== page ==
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Sex Health Blog

Understanding Sexual Consent

Dec 15, 2015

Understanding Sexual ConsentNot long ago, a clever video called “Tea and Consent” was making the rounds on social media. Produced by the Thames Valley Police in England, it offers ways to tell whether a partner is giving consent for sex. However, it compares sex to a cup of tea.

The video has a humorous edge. (“Unconscious people don’t want tea,” the narrator explains. “Trust me on this.”) But it quickly makes its point and gives people of all ages some language to discuss consent, which is an important concept to understand.

The Thames Valley Police defines consent this way:

“Sexual consent is where a person has the ability and freedom to agree to sexual activity.”

It sounds straightforward enough, but there are still times when sexual consent is not asked for, not given, or misunderstood.

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“Sexual consent is where a person has the ability and freedom to agree to sexual activity.” (Click to tweet)

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Let’s look at consent in more detail. To illustrate each point, we’ll meet Jerry and Lisa, both in their late twenties. Their relationship is just starting to get serious.

Continued...

The Basics of Consent

When partners give sexual consent, each of them willingly agrees to the terms of that sexual encounter. Each partner must also be able to give consent. In other words, the person should not be incapacitated in any way. Disability, intoxication, or the influence of drugs are all examples of incapacitation.

It’s important to know that having sex without consent is rape or sexual assault. Also, consent cannot be legally given by underage partners, even if they are willing to have sex. Sex with an underage partner is statutory rape.

The age of consent varies from area to area. To learn more, contact authorities in your locality.

The best way to get consent is to ask. That is the only way you can be absolutely clear that consent is granted. For example, if you are kissing your partner and would like to go further, ask how he or she feels about the next steps.

Example:

Jerry and Lisa are kissing passionately on the couch. Lisa would like to move the encounter to the bedroom.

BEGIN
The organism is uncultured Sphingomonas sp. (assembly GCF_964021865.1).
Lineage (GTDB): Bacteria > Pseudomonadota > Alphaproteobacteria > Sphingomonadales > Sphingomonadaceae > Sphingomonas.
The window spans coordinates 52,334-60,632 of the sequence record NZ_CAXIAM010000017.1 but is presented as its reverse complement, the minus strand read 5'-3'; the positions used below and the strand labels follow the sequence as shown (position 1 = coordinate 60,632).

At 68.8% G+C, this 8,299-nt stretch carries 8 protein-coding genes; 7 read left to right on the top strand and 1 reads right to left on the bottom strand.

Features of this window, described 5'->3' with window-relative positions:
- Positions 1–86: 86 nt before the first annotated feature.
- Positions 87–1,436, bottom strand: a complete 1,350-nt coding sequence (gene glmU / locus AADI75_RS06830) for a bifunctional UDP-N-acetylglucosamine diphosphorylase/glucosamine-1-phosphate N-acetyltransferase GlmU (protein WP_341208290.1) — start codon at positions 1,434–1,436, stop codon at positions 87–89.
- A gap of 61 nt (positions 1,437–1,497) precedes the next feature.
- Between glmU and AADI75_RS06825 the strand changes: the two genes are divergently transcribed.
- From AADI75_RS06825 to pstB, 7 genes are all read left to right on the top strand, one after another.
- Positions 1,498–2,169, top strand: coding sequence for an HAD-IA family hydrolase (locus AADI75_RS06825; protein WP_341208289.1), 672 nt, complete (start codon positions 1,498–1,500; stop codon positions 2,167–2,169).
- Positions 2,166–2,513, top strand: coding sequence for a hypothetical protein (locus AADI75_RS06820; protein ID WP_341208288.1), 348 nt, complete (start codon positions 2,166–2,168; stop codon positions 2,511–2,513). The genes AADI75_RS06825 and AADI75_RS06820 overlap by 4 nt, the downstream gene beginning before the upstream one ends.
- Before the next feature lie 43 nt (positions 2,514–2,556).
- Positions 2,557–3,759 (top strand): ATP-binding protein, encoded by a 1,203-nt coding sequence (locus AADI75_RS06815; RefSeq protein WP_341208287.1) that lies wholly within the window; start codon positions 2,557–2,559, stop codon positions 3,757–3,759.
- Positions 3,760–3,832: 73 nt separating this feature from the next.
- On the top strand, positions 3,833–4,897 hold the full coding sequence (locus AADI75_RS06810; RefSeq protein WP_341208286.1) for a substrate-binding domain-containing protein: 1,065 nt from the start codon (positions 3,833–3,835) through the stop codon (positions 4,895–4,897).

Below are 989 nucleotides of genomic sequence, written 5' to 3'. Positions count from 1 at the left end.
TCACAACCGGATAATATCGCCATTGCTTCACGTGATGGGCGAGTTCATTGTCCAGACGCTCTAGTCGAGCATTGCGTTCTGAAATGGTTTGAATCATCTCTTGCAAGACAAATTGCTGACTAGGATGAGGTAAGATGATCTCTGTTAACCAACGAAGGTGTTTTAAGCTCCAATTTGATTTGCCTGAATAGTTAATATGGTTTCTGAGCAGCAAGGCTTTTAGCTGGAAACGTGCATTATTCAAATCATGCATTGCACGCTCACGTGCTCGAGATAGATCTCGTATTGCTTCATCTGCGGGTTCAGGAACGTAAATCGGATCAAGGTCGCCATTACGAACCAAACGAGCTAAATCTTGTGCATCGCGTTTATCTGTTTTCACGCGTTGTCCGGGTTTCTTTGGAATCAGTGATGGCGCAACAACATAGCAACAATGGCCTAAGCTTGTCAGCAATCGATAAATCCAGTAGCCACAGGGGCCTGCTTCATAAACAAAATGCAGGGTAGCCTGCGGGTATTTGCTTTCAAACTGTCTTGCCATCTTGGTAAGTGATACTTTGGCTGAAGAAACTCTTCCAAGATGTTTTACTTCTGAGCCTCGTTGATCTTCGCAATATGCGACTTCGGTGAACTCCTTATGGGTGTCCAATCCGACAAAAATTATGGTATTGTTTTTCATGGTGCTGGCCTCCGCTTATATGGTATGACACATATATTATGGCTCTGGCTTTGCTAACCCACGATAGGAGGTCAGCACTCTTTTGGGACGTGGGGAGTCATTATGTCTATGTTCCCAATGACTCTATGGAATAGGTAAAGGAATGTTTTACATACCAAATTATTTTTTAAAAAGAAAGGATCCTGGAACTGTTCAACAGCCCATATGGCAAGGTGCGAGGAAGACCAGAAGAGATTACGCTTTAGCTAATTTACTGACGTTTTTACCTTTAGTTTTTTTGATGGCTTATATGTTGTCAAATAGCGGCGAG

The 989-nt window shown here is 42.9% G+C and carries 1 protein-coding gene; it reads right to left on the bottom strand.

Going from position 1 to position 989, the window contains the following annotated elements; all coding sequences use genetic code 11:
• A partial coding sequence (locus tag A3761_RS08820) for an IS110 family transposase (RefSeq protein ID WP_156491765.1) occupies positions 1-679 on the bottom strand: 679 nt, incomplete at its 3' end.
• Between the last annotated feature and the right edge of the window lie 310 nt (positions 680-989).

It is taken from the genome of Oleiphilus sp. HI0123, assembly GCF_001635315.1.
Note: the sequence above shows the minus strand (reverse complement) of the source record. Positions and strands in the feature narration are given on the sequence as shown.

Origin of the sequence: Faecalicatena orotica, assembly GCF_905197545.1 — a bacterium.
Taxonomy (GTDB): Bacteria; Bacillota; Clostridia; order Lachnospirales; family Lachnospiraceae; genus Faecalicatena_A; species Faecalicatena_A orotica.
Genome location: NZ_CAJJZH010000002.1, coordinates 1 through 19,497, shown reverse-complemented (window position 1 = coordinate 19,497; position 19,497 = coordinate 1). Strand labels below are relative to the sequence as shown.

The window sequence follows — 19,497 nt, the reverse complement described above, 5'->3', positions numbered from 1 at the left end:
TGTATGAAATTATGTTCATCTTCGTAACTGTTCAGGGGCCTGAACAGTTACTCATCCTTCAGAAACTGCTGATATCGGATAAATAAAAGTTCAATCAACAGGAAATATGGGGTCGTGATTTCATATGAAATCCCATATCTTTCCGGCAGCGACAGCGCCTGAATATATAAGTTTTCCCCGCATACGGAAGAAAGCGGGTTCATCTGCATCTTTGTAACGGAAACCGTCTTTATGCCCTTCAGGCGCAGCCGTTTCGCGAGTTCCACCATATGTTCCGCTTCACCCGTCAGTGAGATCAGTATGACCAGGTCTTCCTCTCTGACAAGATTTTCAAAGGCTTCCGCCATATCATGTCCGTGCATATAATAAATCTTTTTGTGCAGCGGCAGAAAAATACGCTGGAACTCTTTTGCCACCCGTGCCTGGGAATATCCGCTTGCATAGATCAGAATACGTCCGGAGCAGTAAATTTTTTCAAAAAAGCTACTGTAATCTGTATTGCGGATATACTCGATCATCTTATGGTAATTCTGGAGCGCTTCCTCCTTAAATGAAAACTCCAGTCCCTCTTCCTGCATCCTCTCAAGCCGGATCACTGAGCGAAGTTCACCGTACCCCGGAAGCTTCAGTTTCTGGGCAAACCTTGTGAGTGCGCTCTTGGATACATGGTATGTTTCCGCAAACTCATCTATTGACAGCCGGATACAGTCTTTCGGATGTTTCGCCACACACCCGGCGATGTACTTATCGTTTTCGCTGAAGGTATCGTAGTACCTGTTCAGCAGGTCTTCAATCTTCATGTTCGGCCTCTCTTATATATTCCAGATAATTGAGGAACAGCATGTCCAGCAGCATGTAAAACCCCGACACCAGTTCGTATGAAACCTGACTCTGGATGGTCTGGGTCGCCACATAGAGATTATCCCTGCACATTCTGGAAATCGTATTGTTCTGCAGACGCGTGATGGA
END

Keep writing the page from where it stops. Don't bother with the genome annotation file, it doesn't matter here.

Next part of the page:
Lisa: You know, I’ve been thinking about how I’d like to have sex with you. Would you like to do that and spend the night?

Jerry: Yes, I’d like that very much.

Consent must be confirmed for each sexual encounter. Don’t assume you’re granted consent because of past sexual experiences together. Even married people should get consent.

Example:

When Jerry visited Lisa at her home last weekend, they had sex several times. Now he is visiting again, but Lisa isn’t so sure about the relationship. Perhaps they’re moving too fast.

Jerry: So, shall we head to the bedroom?

Lisa: No. I’m not comfortable with that right now. Perhaps we should talk a bit.

Jerry: Okay. I understand.

Continued...

Consent must be given for each type of sexual activity. If one partner has agreed to vaginal sex, oral or anal sex cannot be taken for granted.

Example:

Jerry and Lisa are in bed together. Lisa suggests anal sex.

Jerry: You know, the idea of anal sex is really a turn off for me. I’m sorry.

Lisa: No problem. I’m glad you told me how you feel.

Consent can be withdrawn at any time. When a couple starts sexual activity, they do not necessarily need to finish. If a person has second thoughts, he or she can say no and the activity should stop immediately. It may be frustrating for the partner, but the decision needs to be honored.

Example:

Lisa discovered that Jerry has been with other women while he’s been seeing her. She wonders whether he has been having safe sex. Even so, she starts having a sexual encounter with him. Then:

Lisa: We have to stop. I just can’t do this. I’m sorry. I just don’t know who you’ve been with.

Jerry: What? Are you kidding? We’re almost there.

Lisa: I know. But this just isn’t right.

Jerry: Okay. Let’s talk about it.

Continued...

A person who is incapacitated cannot give consent. For example, a person who is drunk is not in any position to give consent, even if he or she appears to want sex.

Example:

Lisa is at a bar at her friend’s bachelorette party. Most of the women have been drinking heavily. (They hired a limo to take them home.) Lisa has been flirting with Zack. Jerry is the last person on her mind. She smiles provocatively and asks if Zack wants to take her home. He does want to. But he stops himself. Lisa is not capable of giving consent at this time.

As much as he wants to have sex with her, Zack declines and orders her some coffee. He asks one of Lisa’s friends how they are getting home. The woman explains that the limo will be picking them up shortly and reassures him that Lisa will be safe.

Safety, respect, and trust

Do these examples seem far-fetched to you? They might. But we hope they illustrate what consent is about: safety, respect, and trust. And when partners feel safe, respect each other, and foster trust, intimacy is often more pleasurable for both of them.


Print this article or view it as a PDF file here: Understanding Sexual Consent


Resources

Palo Alto Medical Foundation

“Consent & Consensual Sex”

(2015)

http://www.pamf.org/teen/abc/sex/consent.html

Thames Valley Police

“Crime prevention – What is sexual consent?”

(2015)

http://www.thamesvalley.police.uk/crime-prevention/keeping-safe/consent-is-everything/what-is-sexual-consent.htm

“Tea and Consent”

(2015)

http://www.consentiseverything.com/

University of Michigan

“What is Consent?”

(2015)

https://sapac.umich.edu/article/49